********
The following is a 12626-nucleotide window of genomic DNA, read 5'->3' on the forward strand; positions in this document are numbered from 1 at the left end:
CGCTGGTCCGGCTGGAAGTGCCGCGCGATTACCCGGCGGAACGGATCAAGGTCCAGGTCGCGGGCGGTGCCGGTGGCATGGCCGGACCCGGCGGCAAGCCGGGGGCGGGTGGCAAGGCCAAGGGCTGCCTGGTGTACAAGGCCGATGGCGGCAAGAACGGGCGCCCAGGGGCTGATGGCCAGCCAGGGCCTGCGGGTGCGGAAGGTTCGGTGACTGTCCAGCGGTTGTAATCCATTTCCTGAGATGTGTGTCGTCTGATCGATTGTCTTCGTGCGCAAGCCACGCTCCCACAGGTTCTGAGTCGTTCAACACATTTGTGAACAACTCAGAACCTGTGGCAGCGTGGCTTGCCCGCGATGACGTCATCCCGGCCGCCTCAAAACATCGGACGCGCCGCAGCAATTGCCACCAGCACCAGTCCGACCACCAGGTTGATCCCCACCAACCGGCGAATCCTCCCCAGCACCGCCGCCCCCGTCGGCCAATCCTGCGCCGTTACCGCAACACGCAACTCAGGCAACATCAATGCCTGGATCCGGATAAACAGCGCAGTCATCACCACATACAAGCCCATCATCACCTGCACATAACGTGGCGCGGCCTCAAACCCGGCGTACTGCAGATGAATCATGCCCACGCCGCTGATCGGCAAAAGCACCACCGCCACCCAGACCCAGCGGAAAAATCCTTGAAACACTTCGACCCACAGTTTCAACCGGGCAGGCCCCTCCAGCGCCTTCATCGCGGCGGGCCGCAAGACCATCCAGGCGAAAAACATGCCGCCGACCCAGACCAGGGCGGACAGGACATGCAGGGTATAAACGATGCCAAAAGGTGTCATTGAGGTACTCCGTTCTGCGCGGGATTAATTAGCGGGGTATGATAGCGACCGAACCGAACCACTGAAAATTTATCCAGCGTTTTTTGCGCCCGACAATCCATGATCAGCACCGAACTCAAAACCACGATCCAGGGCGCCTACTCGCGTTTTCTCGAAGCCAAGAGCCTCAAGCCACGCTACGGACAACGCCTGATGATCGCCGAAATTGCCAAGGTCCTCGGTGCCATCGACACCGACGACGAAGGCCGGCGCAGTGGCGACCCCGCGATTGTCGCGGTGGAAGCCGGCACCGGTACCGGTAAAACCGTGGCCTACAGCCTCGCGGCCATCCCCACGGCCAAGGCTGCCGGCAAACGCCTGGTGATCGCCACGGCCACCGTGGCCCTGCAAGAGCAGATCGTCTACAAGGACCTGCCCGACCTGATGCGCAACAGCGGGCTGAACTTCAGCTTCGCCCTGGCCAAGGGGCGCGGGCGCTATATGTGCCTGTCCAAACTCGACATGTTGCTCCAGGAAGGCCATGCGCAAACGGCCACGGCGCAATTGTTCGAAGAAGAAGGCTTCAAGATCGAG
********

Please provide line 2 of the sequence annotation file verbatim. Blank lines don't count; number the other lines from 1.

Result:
CGCTGGTCCGGCTGGAAGTGCCGCGCGATTACCCGGCGGAACGGATCAAGGTCCAGGTCGCGGGCGGTGCCGGTGGCATGGCCGGACCCGGCGGCAAGCCGGGGGCGGGTGGCAAGGCCAAGGGCTGCCTGGTGTACAAGGCCGATGGCGGCAAGAACGGGCGCCCAGGGGCTGATGGCCAGCCAGGGCCTGCGGGTGCGGAAGGTTCGGTGACTGTCCAGCGGTTGTAATCCATTTCCTGAGATGTGTGTCGTCTGATCGATTGTCTTCGTGCGCAAGCCACGCTCCCACAGGTTCTGAGTCGTTCAACACATTTGTGAACAACTCAGAACCTGTGGCAGCGTGGCTTGCCCGCGATGACGTCATCCCGGCCGCCTCAAAACATCGGACGCGCCGCAGCAATTGCCACCAGCACCAGTCCGACCACCAGGTTGATCCCCACCAACCGGCGAATCCTCCCCAGCACCGCCGCCCCCGTCGGCCAATCCTGCGCCGTTACCGCAACACGCAACTCAGGCAACATCAATGCCTGGATCCGGATAAACAGCGCAGTCATCACCACATACAAGCCCATCATCACCTGCACATAACGTGGCGCGGCCTCAAACCCGGCGTACTGCAGATGAATCATGCCCACGCCGCTGATCGGCAAAAGCACCACCGCCACCCAGACCCAGCGGAAAAATCCTTGAAACACTTCGACCCACAGTTTCAACCGGGCAGGCCCCTCCAGCGCCTTCATCGCGGCGGGCCGCAAGACCATCCAGGCGAAAAACATGCCGCCGACCCAGACCAGGGCGGACAGGACATGCAGGGTATAAACGATGCCAAAAGGTGTCATTGAGGTACTCCGTTCTGCGCGGGATTAATTAGCGGGGTATGATAGCGACCGAACCGAACCACTGAAAATTTATCCAGCGTTTTTTGCGCCCGACAATCCATGATCAGCACCGAACTCAAAACCACGATCCAGGGCGCCTACTCGCGTTTTCTCGAAGCCAAGAGCCTCAAGCCACGCTACGGACAACGCCTGATGATCGCCGAAATTGCCAAGGTCCTCGGTGCCATCGACACCGACGACGAAGGCCGGCGCAGTGGCGACCCCGCGATTGTCGCGGTGGAAGCCGGCACCGGTACCGGTAAAACCGTGGCCTACAGCCTCGCGGCCATCCCCACGGCCAAGGCTGCCGGCAAACGCCTGGTGATCGCCACGGCCACCGTGGCCCTGCAAGAGCAGATCGTCTACAAGGACCTGCCCGACCTGATGCGCAACAGCGGGCTGAACTTCAGCTTCGCCCTGGCCAAGGGGCGCGGGCGCTATATGTGCCTGTCCAAACTCGACATGTTGCTCCAGGAAGGCCATGCGCAAACGGCCACGGCGCAATTGTTCGAAGAAGAAGGCTTCAAGATCGAG